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LONDON – A High Court ruling that Britain's Parliament must give approval before Prime Minister Theresa May triggers the formal process of taking Britain out of the European Union has cast some uncertainty over Brexit.
Here is a look at the various scenarios that could unfold in the coming months as Britain moves to implement the result of the June 23 referendum vote in favor of exiting the 28-nation EU bloc.
THE GOVERNMENT WINS THE NEXT ROUND. PROBLEM SOLVED.
The British government is appealing the court ruling to the Supreme Court. The case is likely to be expedited and is expected to be heard, and possibly decided, in December. If the High Court ruling is overturned, the prime minister would be able to invoke Article 50 of the EU treaty, the formal move that begins the exit process, at a time of her choosing. She has pledged to do so by the end of March. Once the starting bell is rung, it is expected the delicate negotiations will take two years to complete, with an extension possible if all members agree.
THE GOVERNMENT LOSES AND PARLIAMENTARY DEBATE BEGINS
If the Supreme Court lets the court ruling stand, the prime minister would have no choice but to seek a vote in Parliament in favor of starting the Article 50 process to leave the EU.
She says this would not slow her timetable of starting the procedure by the end of March, but it is entirely possible that Parliament would take longer to debate the pros and cons of Brexit and to prepare a bill in favor of Article 50. Parliament would face overwhelming political pressure to respect the will of the people as expressed in the referendum, where 52 percent backed Brexit, but many individual legislators remain opposed while others have indicated that they won't give their backing without certain concessions. That may slow the whole Brexit process.
Parliament may seek to impose conditions on the terms of Brexit, for example favoring a "soft" Brexit that emphasizes the need to keep Britain in the single market rather than the "hard" Brexit May has indicated her preference for. In a speech last month, May appeared to prioritize controls on immigration over remaining in the single market.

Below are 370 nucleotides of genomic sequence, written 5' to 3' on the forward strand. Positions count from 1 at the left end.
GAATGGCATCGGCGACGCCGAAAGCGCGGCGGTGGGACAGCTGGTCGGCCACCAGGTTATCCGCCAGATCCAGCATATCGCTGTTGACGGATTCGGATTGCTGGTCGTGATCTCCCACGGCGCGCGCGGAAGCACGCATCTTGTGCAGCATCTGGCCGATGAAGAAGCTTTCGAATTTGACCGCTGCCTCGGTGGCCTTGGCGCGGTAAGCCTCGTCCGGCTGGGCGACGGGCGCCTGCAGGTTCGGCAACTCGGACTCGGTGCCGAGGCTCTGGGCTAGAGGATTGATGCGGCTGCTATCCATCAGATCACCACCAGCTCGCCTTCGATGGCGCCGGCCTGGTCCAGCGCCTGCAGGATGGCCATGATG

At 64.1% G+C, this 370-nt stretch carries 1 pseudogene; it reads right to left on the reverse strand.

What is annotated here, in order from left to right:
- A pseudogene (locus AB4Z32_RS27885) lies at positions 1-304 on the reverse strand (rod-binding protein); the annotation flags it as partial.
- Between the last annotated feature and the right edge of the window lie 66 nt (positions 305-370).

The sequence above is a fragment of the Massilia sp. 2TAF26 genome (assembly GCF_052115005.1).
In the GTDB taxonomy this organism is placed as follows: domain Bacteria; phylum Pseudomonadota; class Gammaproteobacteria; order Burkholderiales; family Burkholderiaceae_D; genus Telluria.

Once Parliament is involved, the diverse interests and constituencies of the 650 members of the House of Commons will come into play. There are also issues surrounding the House of Lords, Parliament's second chamber which has a revising role. It is difficult to predict what Parliament will do, though most observers feel it is very unlikely its members would feel free to ignore the referendum results and actually vote against the triggering of Article 50.
THE GOVERNMENT COULD CALL A SNAP GENERAL ELECTION
Some high-ranking Conservative Party figures are urging the prime minister to seek a snap election to bolster the party's position in Parliament ahead of any Brexit vote. The Conservatives hold a slender majority in Parliament that might be significantly increased if a new vote is held.
The opposition Labour Party is in disarray and its leader Jeremy Corbyn does not enjoy strong support from his party's legislators. A successful election could strengthen May's hand and give her more ability to shape parliamentary debate over Brexit.
The next scheduled election is set for 2020 and May would need a two-thirds vote in the House of Commons in favor of a snap election that could be held early next year. She has in the past said a new election is not needed but her view of the situation may change, particularly if the Supreme Court agrees that Parliament must have a vote before Article 50 is put into action.